Search engine optimization for small and very small businesses.

Archive for the social media Category

Your Small Business Reputation Management

Reputation management for your small business is important.

Reputation management for your small business is important.As a small business owner you can’t afford to ignore what people write about you online. Online reviews are reported to factor into 70% of buying decisions. Search Engine Land has found that 88% of people trust online reviews as much as personal recommendations from family and friends. Your small business reputation can have a direct impact on your bottom line. Positive reviews do drive business your way. And bad reviews can drive customers away.

Some quick facts from BrightLocal:

  • 86% of consumers read reviews for local businesses
  • 95% of people ages 18 to 34 read local business reviews
  • 91% of 18-to-34-year-old consumers trust reviews online as much as recommendations from friends and family
  • 57% of consumers will only buy from a business that has 4 stars or more
  • Consumers read an average of 10 reviews online before they feel they can trust a business

It’s also been found that reviews produce an average 18% increase in sales.

How to establish and manage your small business reputation

There are four ways to ensure you have a good online reputation. And it’s important to pay attention to each of them.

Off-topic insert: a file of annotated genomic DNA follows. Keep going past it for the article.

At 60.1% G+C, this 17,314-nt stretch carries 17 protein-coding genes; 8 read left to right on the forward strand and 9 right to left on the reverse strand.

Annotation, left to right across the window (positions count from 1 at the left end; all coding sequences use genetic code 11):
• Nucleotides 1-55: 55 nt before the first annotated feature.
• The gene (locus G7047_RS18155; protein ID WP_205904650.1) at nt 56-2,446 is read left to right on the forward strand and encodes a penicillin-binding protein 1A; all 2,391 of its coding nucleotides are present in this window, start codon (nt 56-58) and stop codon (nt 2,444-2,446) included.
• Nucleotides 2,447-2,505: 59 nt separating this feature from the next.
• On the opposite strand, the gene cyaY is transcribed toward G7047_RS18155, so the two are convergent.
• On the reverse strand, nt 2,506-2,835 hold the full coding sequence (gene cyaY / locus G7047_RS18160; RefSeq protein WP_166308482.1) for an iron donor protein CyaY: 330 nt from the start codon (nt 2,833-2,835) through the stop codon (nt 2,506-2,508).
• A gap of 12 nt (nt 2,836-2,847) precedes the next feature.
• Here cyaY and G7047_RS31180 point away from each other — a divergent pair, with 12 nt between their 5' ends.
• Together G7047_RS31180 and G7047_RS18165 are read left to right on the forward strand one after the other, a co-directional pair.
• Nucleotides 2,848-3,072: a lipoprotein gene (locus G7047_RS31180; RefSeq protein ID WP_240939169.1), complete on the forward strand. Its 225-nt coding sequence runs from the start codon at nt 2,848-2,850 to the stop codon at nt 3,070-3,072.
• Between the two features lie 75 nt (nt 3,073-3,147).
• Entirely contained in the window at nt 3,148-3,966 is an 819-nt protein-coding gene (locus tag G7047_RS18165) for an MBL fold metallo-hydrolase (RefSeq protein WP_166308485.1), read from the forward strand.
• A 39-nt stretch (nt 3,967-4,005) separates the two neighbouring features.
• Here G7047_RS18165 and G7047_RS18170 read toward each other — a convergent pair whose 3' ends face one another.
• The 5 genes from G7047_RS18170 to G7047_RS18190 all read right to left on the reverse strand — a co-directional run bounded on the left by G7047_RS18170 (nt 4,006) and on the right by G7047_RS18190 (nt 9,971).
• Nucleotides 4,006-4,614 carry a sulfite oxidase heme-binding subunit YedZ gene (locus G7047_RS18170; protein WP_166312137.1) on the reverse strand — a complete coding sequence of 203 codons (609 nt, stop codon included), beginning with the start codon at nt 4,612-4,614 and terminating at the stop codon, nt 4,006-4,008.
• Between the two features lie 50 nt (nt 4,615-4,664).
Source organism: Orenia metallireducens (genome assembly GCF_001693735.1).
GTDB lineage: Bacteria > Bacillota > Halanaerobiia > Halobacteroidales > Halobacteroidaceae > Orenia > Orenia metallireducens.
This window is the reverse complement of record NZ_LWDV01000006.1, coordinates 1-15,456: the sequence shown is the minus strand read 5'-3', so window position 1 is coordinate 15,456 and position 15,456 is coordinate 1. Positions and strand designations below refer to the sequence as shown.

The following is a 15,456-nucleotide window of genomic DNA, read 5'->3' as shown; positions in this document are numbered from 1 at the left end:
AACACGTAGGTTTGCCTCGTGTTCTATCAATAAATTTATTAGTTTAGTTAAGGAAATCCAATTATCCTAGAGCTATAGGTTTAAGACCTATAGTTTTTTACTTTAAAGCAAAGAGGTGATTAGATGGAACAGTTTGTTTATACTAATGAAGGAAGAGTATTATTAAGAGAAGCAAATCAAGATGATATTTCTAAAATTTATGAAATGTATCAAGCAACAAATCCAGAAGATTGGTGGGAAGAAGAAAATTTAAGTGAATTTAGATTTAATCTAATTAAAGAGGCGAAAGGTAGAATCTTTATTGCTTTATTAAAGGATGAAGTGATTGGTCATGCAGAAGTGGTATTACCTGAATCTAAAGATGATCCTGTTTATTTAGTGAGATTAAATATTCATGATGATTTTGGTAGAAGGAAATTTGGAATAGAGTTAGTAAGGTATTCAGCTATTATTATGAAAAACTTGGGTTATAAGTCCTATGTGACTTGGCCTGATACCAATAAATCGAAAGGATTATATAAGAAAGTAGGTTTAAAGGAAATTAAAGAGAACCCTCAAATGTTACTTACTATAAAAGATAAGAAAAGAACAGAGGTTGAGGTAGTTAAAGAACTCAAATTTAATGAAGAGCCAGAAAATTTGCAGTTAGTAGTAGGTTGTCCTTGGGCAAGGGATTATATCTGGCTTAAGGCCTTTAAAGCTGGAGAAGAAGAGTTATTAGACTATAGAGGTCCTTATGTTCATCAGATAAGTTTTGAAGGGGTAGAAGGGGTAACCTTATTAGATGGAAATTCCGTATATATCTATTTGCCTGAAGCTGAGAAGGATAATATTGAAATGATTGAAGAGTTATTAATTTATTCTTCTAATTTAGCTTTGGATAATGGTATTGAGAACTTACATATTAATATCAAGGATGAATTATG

Google values your authority.

Authority

Establish your expertise by creating content that’s not directly about you but provides useful information about your industry as a whole. For example, an accountant might publish easy to read explanations of recent changes in the law, explain how to file for government benefits during the current COVID-19 pandemic, or provide record-keeping tips for small businesses. You’ll see concrete examples of this kind of content in our own blog.

Prominence

Citations are mentions or listings of your business with at least your NAP — your Name, Address and Phone — on local search engines, directories, social media, maps and mobile apps. The more you have, the more prominent you are and the more easily your business can be found.

Prominence helps both your reputation and your rankings.So be sure you’re listed on as many of these platforms as possible. And claim your listings at places like Google My Business, Yelp, SuperPages, MerchantCircle, CitySearch and YP.com.